Tennessee

Exclusive: Green Dot Public Schools pulls out of Raleigh-Egypt ASD takeover

Green Dot Public Schools, a nationally-known charter school network, has backed out of an agreement with Tennessee’s Achievement School District to take over Memphis’ academically-troubled Raleigh-Egypt High School next year, Chalkbeat learned Thursday.

The decision follows a month of raucous protests from students, parents, and teachers, and strong pushback from the city’s superintendent, who said the intervention was unnecessary and disruptive.

Green Dot officials said Thursday that a lack of community buy-in would hurt the success at the school, where just one of the school’s 748 students passed the English End of Course exam last year.

“We don’t want to create a hostile environment where kids are in the middle of this,” said Megan Quaile, the executive director of Tennessee’ s Green Dot Public Schools.  “They’ve asked us to give them some time and we’re going to honor their request.”

State law allows the ASD to take over Tennessee’s worst-performing schools and directly run them or hand them over to charter schools.

Green Dot is the third operator this fall to pull out of an agreement with the ASD to take over struggling Memphis schools. Two other networks  – KIPP and Freedom Prep–pulled out of the process last month, citing concerns about their own capacity to take on more schools.

Today’s development delivers another blow to the ASD’s “matching” process. Under that process, the ASD coordinates get-to-know-you meetings and informational events between charter schools and some of the lowest performing schools in the state to help the ASD and a board of community members decide how and whether to intervene in particular schools.

Shelby County Schools board members, parents, and teachers have described the matching process as confusing, demoralizing and destructive to schools. They have also pointed out that while some schools’ test scores improved after state intervention, others have dipped, leading some board members and politicians to call for a moratorium on the ASD’s expansion.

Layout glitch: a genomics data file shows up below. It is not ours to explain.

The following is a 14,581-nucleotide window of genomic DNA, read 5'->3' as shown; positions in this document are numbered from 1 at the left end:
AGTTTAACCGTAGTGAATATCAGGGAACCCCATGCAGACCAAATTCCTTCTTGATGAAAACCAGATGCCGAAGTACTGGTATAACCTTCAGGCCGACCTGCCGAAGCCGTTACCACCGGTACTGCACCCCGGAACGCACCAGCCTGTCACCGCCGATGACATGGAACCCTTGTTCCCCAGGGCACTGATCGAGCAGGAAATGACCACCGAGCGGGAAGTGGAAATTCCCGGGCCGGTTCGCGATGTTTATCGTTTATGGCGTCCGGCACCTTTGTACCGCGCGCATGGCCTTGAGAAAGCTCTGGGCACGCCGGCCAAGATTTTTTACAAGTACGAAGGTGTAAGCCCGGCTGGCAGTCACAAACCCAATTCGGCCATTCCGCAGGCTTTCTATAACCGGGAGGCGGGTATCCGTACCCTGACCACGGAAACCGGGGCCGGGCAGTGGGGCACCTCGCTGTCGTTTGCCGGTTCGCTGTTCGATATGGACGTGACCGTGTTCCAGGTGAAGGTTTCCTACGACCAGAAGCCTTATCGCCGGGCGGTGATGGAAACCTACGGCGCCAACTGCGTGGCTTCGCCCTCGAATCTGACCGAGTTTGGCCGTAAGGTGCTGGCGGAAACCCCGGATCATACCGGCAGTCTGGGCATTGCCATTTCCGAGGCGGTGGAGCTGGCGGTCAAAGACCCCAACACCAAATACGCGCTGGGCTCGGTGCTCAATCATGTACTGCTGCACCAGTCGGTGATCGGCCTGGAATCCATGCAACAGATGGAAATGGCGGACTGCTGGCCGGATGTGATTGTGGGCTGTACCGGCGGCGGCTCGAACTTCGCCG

The ASD has said the matching process is meant to build community buy-in to help schools reach the ASD’s  stated goal of taking the bottom 5 percent of schools and catapulting them into the state’s top 25 percent of schools in five years. This year’s blips have caused district officials concern but they still plan to move forward with the matching process.

“The expectation was that everybody was ready to move forward,” ASD Superintendent Chris Barbic said Thursday.  “If we felt like they weren’t ready, then we wouldn’t have had them involved in this process.  We’re never going to force an operator to do something that they don’t want to do.”

“We’re going to go back and do an autopsy once we’re done with all this,” Barbic said. “What are some things we can do to minimize this from happening again. We want kids in priority schools to have the best shot possible at a good education.”

Just six of the 12 Memphis schools named by the ASD last month as takeover candidates are still in the takeover mix. And Green Dot still plans to take over Wooddale Middle School.  The ASD currently runs 22 schools.

When the ASD announced last month that it would take over Raleigh-Egypt High School, a sports powerhouse situated in a blue-collar neighborhood in North Memphis, politicians, board members, alumni, and community activists objected. They expressed hope that the school’s new principal, plucked from Bolton High School, would turn the school around without ASD intervention.

Raleigh Egypt principal James "Bo" Griffin shows off Raleigh-Egypt High School.
PHOTO: Daarel Burnette II
Raleigh Egypt principal James “Bo” Griffin shows off Raleigh-Egypt High School.

Principal James “Bo” Griffin publicly promoted his efforts to sweep the hallways of fights, expel the school’s trouble makers and develop a three-year academic plan with Raleigh-Egypt Middle School and Egypt Elementary that included tutoring and professional development. Egypt Elementary made some of the largest academic gains in the state this year.

Superintendent Dorsey Hopson said at a board meeting last month that he specifically asked the ASD not to take over Raleigh-Egypt High School because of the “synergy” between the high school middle school and elementary school campus.

But the ASD said Raleigh-Egypt was the only high school in the state to fall into a stringent set of takeover criteria agreed upon with Shelby County Schools.

Some schools on this year’s ASD list were only provisionally tabbed for takeover. But Raleigh-Egypt was a “direct placement” school, meaning the ASD had definitively decided to turn over the school to  Green Dot, a charter management organization that has gained national attention for turning around several tough high schools in its home state of California.